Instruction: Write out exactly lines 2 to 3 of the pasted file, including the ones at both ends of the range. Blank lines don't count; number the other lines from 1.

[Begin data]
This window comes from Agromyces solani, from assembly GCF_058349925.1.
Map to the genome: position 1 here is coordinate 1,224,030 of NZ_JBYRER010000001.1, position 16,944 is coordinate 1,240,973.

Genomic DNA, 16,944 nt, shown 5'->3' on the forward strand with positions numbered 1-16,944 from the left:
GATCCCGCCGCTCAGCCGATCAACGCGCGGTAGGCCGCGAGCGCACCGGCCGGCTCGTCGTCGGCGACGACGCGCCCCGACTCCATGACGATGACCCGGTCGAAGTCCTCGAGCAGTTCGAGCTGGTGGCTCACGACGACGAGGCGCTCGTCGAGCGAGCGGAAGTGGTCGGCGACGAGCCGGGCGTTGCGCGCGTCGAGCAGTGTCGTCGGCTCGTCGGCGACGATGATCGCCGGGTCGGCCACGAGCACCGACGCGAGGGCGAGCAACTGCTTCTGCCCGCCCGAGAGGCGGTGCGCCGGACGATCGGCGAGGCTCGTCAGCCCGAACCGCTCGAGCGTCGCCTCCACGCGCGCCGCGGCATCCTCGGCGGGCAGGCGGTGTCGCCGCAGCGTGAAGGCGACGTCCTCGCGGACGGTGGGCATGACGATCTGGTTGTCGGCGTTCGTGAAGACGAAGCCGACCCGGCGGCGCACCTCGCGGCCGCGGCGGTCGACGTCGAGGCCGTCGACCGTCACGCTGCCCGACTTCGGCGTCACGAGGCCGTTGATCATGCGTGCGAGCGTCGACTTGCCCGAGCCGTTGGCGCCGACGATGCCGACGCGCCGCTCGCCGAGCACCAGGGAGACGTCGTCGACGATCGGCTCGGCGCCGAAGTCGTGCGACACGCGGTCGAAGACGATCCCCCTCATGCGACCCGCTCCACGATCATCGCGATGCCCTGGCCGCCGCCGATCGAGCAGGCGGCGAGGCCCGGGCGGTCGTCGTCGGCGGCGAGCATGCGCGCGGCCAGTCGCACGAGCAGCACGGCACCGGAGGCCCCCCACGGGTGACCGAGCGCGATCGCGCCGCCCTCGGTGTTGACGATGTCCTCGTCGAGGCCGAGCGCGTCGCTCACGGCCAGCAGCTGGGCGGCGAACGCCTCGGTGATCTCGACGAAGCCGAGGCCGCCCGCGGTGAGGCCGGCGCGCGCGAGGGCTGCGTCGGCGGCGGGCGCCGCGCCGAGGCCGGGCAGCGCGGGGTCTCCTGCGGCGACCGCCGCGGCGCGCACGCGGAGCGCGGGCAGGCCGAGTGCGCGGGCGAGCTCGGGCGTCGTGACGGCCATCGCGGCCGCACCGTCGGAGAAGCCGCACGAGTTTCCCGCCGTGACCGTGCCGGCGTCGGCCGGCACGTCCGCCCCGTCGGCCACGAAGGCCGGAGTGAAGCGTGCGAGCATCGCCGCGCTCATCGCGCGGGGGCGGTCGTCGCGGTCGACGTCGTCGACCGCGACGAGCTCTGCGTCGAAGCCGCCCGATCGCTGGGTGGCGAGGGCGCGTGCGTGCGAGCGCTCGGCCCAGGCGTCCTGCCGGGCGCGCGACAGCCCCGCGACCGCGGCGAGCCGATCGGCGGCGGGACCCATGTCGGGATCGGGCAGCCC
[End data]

Map to the genome: position 1 here is coordinate 1,224,030 of NZ_JBYRER010000001.1, position 16,944 is coordinate 1,240,973.

Genomic DNA, 16,944 nt, shown 5'->3' on the forward strand with positions numbered 1-16,944 from the left: